Troy was my animation director on "Monster House", way back in 2005, so it was a pleasure for me to see him again, and welcome him to London, where he is now working for DNeg in Soho.
Troy's talk was a masterclass in how animators work alongside VFX artists on FX-heavy films, where the final result, with all the FX work added, can often look quite different to the animator's initial keyframe animation.
The result is that, on films like Venom, animation and FX are heavily interlaced, requiring careful collaboration between departments, and plenty of back-and-forth to get the right final result.
|Troy Saliba presents Venom|
Troy began his work on Venom by immersing himself in the concept of the character, reading all the comics, and understanding the Venom universe.
Troy explained that he always tries to make sure that any film is as true to the original vision as possible, although, in the end, films such as Venom are made for a global mass audience, with commercial priorities - you can't just make a movie for the fans.
The Symbiote is the alien version of the species; they need a human host in order to become fully formed. Troy described the Symbiote as "basically a black blob with tentacles"; it took lots of animation tests to get the right look and feel for what was in effect "a scary-looking snot creature". The animators created the performance, and the FX department would take it to the next level. There wasn't much live-action reference that the animators could look at, because nothing like the symbiote actually exists in nature, though the animators looked at creatures such as octopuses to get a feeling for how it might move.
Venom takes control of the host's body, through tentacles. So DNeg had to do "close to 100 different versions" of the tentacles, to get them just right.
Skin and muscle systems
The Venom character rig had a complex set of skin and muscle systems, to make the animation feel as believable as possible.
Venom is "made of goo", and he has to feel slimy all the time. But Venom has no brows, no nose, and no cheeks, so creating facial expressions was not an easy task. Lipsync was also hard because Venom has such big teeth - it was particularly difficult to create closed-mouth shapes like Ms and Bs and Ps.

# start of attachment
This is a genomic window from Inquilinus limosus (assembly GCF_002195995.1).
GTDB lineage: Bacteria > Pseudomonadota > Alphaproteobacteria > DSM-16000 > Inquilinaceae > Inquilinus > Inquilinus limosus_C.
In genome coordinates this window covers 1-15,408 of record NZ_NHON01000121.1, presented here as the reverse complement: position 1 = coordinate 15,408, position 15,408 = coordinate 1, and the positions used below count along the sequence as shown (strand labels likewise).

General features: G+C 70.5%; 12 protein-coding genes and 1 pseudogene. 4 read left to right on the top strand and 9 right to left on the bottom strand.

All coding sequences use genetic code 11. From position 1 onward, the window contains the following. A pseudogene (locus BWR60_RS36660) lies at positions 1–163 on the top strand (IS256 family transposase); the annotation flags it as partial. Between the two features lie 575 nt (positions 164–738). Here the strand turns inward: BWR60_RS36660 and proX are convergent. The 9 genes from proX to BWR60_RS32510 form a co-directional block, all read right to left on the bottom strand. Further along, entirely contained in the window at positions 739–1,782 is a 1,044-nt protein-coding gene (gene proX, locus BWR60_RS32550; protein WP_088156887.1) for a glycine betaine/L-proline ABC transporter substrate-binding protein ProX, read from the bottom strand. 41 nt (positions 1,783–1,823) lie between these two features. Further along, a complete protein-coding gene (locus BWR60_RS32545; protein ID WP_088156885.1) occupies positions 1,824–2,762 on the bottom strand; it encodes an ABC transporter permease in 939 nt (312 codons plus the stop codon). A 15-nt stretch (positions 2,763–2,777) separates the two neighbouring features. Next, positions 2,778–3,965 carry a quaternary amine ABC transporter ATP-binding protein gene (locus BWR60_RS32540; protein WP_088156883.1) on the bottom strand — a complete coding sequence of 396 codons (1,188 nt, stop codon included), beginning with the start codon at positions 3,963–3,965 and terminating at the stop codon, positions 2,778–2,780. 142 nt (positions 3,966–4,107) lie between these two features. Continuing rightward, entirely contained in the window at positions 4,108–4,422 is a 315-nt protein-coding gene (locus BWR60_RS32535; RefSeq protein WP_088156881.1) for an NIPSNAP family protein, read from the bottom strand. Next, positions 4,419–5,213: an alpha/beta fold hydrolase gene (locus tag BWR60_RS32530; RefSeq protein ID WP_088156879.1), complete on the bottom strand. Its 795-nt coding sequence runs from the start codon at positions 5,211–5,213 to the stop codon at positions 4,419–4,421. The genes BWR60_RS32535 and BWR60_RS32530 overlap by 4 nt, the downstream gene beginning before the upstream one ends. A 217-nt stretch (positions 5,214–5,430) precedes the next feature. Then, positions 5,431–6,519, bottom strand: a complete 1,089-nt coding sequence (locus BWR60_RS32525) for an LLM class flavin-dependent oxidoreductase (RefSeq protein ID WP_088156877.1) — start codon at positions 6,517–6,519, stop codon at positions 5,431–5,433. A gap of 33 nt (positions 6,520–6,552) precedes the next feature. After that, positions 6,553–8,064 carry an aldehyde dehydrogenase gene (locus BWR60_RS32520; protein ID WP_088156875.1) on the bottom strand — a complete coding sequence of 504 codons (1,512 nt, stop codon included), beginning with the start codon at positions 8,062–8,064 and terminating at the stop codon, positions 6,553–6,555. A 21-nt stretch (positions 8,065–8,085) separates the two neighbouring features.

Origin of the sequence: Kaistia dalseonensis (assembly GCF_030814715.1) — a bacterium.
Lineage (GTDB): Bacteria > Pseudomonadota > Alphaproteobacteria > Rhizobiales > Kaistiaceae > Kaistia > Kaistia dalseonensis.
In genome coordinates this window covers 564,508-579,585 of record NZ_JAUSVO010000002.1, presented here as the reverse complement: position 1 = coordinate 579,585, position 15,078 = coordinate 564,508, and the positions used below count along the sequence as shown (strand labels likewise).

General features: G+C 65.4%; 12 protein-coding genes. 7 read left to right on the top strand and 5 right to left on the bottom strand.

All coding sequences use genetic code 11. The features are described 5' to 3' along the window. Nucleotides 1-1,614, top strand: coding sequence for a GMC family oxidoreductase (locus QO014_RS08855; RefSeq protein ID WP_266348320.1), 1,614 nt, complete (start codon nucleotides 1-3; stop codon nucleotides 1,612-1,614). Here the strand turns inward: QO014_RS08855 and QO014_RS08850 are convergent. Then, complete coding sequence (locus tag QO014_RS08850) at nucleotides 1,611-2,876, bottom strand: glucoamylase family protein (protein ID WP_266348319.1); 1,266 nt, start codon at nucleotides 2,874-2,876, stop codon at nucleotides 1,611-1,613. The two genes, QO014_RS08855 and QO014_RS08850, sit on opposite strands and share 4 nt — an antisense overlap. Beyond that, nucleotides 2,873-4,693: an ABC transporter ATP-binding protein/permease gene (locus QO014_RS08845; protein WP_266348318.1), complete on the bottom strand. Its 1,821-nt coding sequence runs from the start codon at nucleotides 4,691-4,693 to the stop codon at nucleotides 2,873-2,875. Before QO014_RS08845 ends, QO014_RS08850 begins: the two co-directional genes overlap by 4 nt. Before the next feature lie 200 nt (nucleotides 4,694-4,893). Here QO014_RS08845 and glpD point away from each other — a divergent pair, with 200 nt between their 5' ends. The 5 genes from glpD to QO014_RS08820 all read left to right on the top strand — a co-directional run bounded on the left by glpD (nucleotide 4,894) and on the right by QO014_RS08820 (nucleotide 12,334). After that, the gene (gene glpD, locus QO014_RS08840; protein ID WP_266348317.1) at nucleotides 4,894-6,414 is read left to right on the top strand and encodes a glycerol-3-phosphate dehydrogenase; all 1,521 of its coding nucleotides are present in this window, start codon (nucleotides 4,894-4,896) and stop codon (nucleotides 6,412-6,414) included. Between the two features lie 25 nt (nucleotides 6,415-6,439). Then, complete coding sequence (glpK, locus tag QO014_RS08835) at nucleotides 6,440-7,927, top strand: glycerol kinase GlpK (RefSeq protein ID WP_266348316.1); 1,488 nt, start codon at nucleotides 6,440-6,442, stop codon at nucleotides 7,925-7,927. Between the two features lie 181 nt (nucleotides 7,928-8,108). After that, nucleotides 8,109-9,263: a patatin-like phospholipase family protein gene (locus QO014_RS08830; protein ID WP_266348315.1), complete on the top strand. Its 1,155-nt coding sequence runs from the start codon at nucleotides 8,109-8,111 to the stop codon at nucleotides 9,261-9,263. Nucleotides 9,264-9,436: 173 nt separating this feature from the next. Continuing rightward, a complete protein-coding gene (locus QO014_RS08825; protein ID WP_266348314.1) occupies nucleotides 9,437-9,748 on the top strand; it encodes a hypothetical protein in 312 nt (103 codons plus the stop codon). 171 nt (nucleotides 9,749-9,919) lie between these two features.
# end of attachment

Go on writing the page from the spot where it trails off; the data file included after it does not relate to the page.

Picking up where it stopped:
Troy worked on Venom for about 14 months, a relatively short gig, compared with many. He described the "on-set experience" as being "one of the most fun parts of the process", in part because it's relatively quick, just a few weeks of live-action filming - compared to the many months required to finish the VFX. Troy explained that, as an animation director, it really helps to be a part of the pre-production part of the pipeline, because this way you can help to control the process and make the director's vision come to life.
Troy's advice for students
Troy advised student animators not just to learn the art and craft of animation, but to "study movies. Learn the language of film-making, and what makes movies tick? How does the cinematography support the story?" As an animator, you "will be involved in a pipeline, and you need to understand how things are staged, how the film-makers guide the eyes of the audience".
VFX and Animation in London
Troy also explained that "there is a lot going on in London". Troy has "lived in five countries, and moved a lot. This is not an industry for people looking for a 20-year job." But we are fortunate to be going through a commercial and artistic renaissance in animation in the UK right now, and our students are unlikely to have to relocate (as many do) in order to find work.
Many, many thanks to Troy and to DNeg for lending Troy to London's animation community for the afternoon. For our students, being able to connect to someone like Troy offers a chance to find out first hand how the industry actually works.
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